Two COVID-19 Treatments No Longer Authorized for Use

January 27th, 2022 – 5:00 PM

From the Georgia Department of Public Health:

“The U.S. Food and Drug Administration (FDA) has announced that two monoclonal antibody (mAb) treatments for COVID-19 are currently not authorized for use due to their limited effectiveness against the Omicron variant. Omicron is still circulating widely in the U.S., including Georgia.

Monoclonal antibodies are synthetic, laboratory-created proteins that mimic the immune system’s ability to fight off the virus that causes COVID-19. The virus that causes COVID-19 can mutate over time, resulting in certain treatments not working as effective against all variants such as Omicron. Data shows that Lilly’s bamlanivimab plus etesevimab and Regeneron’s casirivimab plus imdevimab are not effective against the Omicron variant which, according to the Centers for Disease Control and Prevention (CDC), is still responsible for about 99% of new COVID cases in Georgia.

There are several other therapies such as oral antivirals from Pfizer and Merck, remdesivir (intravenous antiviral), and sotrovimab (mAb) that have been shown to be effective against the Omicron variant. These treatments are for non-hospitalized patients with mild-to-moderate COVID-19, who are at high risk for severe illness, hospitalization, or death. Depending on your age, health history, and how long you have had symptoms, you may qualify for treatment if infected. You will need to discuss your eligibility with your healthcare provider.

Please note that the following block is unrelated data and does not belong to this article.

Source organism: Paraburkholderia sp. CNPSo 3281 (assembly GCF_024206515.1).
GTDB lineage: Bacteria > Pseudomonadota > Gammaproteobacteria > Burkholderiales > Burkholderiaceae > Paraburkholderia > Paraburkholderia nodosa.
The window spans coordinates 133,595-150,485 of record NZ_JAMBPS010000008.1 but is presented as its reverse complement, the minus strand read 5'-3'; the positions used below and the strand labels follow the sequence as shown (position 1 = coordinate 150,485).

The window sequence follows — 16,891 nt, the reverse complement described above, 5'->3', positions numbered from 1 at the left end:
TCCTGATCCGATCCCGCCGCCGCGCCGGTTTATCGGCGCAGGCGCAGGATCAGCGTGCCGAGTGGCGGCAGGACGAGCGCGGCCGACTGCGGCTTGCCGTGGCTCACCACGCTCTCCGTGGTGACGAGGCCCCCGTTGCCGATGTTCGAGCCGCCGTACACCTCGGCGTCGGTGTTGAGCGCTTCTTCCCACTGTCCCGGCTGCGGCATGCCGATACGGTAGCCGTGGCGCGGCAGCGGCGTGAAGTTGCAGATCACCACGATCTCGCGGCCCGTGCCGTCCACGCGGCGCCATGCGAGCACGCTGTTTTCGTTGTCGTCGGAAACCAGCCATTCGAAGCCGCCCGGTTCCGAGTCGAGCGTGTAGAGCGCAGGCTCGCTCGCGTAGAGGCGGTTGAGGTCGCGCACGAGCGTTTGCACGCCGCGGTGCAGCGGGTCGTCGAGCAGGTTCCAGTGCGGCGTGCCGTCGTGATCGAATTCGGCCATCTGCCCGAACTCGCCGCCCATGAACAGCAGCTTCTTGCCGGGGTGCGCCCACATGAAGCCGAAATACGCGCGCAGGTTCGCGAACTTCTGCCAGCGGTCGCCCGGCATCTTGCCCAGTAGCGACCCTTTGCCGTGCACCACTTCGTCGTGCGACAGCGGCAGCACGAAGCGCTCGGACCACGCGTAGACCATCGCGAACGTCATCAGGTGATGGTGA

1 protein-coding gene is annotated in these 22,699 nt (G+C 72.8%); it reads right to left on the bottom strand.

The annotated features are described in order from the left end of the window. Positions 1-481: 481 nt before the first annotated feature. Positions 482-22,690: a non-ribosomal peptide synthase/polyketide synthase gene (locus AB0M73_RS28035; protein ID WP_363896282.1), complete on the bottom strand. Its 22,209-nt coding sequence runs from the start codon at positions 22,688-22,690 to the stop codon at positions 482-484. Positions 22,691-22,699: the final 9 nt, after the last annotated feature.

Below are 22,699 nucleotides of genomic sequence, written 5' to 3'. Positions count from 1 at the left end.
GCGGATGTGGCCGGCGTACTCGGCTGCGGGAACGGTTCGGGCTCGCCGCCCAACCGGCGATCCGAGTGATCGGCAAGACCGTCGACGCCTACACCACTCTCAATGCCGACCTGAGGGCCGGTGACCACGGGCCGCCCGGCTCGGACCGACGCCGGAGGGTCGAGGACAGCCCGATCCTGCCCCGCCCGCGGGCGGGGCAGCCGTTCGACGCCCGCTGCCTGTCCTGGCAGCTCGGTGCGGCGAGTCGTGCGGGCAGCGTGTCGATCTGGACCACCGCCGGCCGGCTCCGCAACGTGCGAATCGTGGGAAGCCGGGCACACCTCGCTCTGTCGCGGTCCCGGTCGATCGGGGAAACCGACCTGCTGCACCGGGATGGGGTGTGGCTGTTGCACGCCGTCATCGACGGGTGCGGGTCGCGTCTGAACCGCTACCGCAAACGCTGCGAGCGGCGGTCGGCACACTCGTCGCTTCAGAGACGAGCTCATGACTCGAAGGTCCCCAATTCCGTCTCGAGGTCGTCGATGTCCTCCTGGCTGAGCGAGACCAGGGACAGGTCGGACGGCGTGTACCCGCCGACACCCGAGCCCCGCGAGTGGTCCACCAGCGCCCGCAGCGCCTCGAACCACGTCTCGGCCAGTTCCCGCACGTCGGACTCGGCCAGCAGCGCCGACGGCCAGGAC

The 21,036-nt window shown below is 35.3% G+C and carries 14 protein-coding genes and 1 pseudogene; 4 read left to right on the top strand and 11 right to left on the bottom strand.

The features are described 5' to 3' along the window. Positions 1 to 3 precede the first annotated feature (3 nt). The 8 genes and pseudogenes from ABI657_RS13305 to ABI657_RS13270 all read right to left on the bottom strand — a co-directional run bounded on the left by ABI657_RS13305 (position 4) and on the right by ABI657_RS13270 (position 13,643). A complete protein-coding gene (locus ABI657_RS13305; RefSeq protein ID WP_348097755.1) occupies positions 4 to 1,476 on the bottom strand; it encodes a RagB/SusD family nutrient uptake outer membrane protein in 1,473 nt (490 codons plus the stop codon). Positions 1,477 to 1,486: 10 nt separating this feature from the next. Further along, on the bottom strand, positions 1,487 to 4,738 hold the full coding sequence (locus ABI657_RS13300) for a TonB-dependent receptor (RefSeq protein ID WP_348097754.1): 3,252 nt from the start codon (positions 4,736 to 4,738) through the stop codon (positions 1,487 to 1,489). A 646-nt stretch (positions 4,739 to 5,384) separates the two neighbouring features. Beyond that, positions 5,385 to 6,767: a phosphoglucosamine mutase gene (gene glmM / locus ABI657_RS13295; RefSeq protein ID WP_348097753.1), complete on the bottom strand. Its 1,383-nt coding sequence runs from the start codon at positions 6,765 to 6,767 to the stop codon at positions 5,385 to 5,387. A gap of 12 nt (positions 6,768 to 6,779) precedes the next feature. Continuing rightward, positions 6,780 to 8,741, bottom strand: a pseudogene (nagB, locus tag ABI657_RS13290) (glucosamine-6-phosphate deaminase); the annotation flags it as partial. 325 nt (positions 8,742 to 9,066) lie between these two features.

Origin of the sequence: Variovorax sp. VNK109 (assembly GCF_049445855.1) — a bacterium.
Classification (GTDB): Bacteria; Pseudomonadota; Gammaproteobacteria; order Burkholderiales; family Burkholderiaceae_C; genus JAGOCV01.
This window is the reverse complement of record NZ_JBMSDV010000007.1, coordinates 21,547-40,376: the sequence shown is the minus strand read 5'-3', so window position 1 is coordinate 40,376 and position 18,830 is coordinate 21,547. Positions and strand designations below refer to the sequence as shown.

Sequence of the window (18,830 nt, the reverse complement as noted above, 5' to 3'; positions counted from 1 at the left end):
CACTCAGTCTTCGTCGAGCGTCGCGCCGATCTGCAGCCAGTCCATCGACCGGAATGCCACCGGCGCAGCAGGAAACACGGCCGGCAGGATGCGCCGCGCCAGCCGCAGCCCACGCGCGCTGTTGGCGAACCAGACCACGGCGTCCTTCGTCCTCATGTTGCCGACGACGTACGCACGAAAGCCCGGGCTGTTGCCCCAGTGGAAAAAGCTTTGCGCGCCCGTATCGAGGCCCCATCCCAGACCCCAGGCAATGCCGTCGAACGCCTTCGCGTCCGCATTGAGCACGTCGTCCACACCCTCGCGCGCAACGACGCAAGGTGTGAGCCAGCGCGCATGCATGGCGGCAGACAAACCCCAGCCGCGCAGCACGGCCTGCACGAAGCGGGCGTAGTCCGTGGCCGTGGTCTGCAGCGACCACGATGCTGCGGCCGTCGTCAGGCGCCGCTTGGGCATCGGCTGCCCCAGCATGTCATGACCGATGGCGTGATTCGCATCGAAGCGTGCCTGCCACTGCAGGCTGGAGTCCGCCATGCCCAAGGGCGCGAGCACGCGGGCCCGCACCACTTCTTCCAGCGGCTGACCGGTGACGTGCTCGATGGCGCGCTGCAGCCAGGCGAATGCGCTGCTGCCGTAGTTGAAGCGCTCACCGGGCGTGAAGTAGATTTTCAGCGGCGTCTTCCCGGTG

While it’s critical that we have ways to treat individuals who contract COVID-19, the authorized treatments are not a substitute for vaccination and recommended booster dose. Data have clearly demonstrated that the COVID-19 vaccines are safe and effective and can lower your risk of developing COVID-19, or serious illness, hospitalization, or death if you do get sick.

Basic prevention measures should also be followed to help prevent further spread of COVID and mitigate outbreaks of infection, especially in public settings: wear a mask, physically distance, and wash your hands frequently with soap and water.”

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